Path of Antares behind the Moon seen from various cities

The path of Antares behind the Moon as seen from various cities. Celestial north is up; celestial east (lunar west) is left.

Sky & Telescope illustration.

If you’re one of the countless skywatchers who got clouded out (or rained or snowed out) for the Moon’s predawn occultation of Jupiter across most of North America last December 7th, don't give up yet. A shot at another spectacular early-morning occultation is coming up, weather permitting.

This time the Moon will cross not a big planet but big Antares, one of the two brightest red supergiant stars in the sky (the other being Betelgeuse, which is too far from the ecliptic for the Moon ever to occult it). Mark your celestial calendar for March 2, 2005, with a reminder to set your alarm clock for early Thursday morning, March 3rd. For nearly all of the North American continent, the last-quarter Moon will be hanging in plain view in the southeast or south when it covers and uncovers Antares.

As usual when the Moon is waning, the star will disappear behind the Moon’s bright limb, where you’ll need a telescope to follow it as it creeps up to the glary edge of the brilliant lunar terrain. Antares will hang right on the edge for a few seconds — a fire on the Moon — then vanish instantly, or nearly so.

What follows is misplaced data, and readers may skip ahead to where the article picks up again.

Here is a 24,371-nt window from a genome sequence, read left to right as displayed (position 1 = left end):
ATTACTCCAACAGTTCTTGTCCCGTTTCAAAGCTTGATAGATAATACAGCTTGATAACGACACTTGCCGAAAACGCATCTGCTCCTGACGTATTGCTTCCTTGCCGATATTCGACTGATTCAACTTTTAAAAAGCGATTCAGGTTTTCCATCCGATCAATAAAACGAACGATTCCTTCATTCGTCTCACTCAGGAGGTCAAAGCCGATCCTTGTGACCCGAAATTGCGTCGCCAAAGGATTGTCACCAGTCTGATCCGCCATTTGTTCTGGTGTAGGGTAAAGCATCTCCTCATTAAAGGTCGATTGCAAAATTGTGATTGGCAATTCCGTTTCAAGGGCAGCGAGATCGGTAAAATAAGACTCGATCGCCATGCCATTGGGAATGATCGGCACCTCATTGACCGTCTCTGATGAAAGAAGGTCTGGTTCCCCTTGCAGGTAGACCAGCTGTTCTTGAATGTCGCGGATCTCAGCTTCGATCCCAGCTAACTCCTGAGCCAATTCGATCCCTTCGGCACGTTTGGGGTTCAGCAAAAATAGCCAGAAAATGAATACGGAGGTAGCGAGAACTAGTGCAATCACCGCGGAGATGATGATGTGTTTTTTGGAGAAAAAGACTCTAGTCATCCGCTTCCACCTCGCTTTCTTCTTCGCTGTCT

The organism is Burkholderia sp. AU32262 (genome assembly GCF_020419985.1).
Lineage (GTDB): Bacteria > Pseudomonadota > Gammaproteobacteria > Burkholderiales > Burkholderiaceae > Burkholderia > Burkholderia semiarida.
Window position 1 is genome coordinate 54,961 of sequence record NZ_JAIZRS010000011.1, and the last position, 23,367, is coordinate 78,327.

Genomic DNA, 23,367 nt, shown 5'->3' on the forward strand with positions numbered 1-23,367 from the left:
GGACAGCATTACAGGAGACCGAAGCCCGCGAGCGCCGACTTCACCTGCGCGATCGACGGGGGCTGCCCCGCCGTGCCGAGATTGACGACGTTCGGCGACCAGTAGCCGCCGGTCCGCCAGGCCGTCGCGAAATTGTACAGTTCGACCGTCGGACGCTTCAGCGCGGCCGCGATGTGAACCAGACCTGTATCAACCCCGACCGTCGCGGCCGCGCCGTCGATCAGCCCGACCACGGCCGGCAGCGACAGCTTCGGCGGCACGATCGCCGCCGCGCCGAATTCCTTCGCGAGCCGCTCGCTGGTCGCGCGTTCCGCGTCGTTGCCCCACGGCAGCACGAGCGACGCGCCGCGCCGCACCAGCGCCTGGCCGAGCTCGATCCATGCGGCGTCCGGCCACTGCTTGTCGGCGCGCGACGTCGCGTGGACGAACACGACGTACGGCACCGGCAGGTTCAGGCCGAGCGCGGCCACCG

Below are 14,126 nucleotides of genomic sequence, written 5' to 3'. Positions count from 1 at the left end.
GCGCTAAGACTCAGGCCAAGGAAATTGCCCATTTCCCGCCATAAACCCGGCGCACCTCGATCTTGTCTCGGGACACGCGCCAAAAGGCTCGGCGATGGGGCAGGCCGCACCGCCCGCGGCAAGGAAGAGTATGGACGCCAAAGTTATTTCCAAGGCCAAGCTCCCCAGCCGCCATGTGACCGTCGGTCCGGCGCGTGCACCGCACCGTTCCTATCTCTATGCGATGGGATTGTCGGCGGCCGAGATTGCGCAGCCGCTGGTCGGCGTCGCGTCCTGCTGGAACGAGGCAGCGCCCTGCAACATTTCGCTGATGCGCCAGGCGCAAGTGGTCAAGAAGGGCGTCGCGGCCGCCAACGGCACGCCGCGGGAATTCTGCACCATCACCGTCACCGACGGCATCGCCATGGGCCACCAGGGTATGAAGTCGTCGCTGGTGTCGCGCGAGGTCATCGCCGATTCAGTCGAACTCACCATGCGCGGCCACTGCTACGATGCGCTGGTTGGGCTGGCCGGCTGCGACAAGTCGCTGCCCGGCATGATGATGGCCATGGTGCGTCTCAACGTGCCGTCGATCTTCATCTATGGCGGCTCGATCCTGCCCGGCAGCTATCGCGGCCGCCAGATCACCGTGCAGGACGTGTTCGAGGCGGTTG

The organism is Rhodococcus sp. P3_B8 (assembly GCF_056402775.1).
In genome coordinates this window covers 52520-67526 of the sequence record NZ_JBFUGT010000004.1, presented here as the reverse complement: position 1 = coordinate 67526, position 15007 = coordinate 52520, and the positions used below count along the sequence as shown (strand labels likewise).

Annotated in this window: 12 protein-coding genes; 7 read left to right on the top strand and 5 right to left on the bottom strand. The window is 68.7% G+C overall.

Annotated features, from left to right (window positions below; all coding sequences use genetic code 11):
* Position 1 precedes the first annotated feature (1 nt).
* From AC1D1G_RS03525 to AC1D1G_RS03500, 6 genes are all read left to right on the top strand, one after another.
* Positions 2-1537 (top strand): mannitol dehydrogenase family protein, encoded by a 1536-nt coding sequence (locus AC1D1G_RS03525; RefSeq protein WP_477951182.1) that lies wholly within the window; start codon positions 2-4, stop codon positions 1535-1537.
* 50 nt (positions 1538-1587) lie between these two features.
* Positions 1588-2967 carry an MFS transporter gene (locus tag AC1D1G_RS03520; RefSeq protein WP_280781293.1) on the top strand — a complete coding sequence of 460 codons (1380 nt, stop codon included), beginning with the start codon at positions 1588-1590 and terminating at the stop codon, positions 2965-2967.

Moon occults Aldebaran

When the waning gibbous Moon occulted 1st-magnitude Aldebaran on October 19, 1997, Sky & Telescope's Rick Fienberg made pairs of short-exposure images that show the Moon well (but don't show the star) and long-exposure images that show the star (but overexpose the Moon). He then combined them digitally to make a time-lapse movie (90K GIF) showing the Moon covering and uncovering Aldebaran over about two hours (click on the image to see the movie). Fienberg used a 500-mm f/5.6 telephoto lens piggybacked on an equatorially mounted telescope with a motorized drive.

More spectacular will be Antares’ reappearance roughly an hour later out from behind the Moon’s dimly earthlit dark edge. This event should be visible to the naked eye in a dark sky — if you’re staring at the Moon at exactly the right moment. Of course, binoculars or a telescope will give a far better view. (For Easterners the reappearance happens after sunup, but even so you’ll have no trouble finding the Moon with the naked eye and seeing Antares snap into view in the blue sky with a telescope.)

Sky & Telescope has prepared custom predictions for 340 cities in the United States, Canada, and Mexico. For more about observing the occultation, including how to make scientifically useful observations, see the March issue of Sky & Telescope, page 67.


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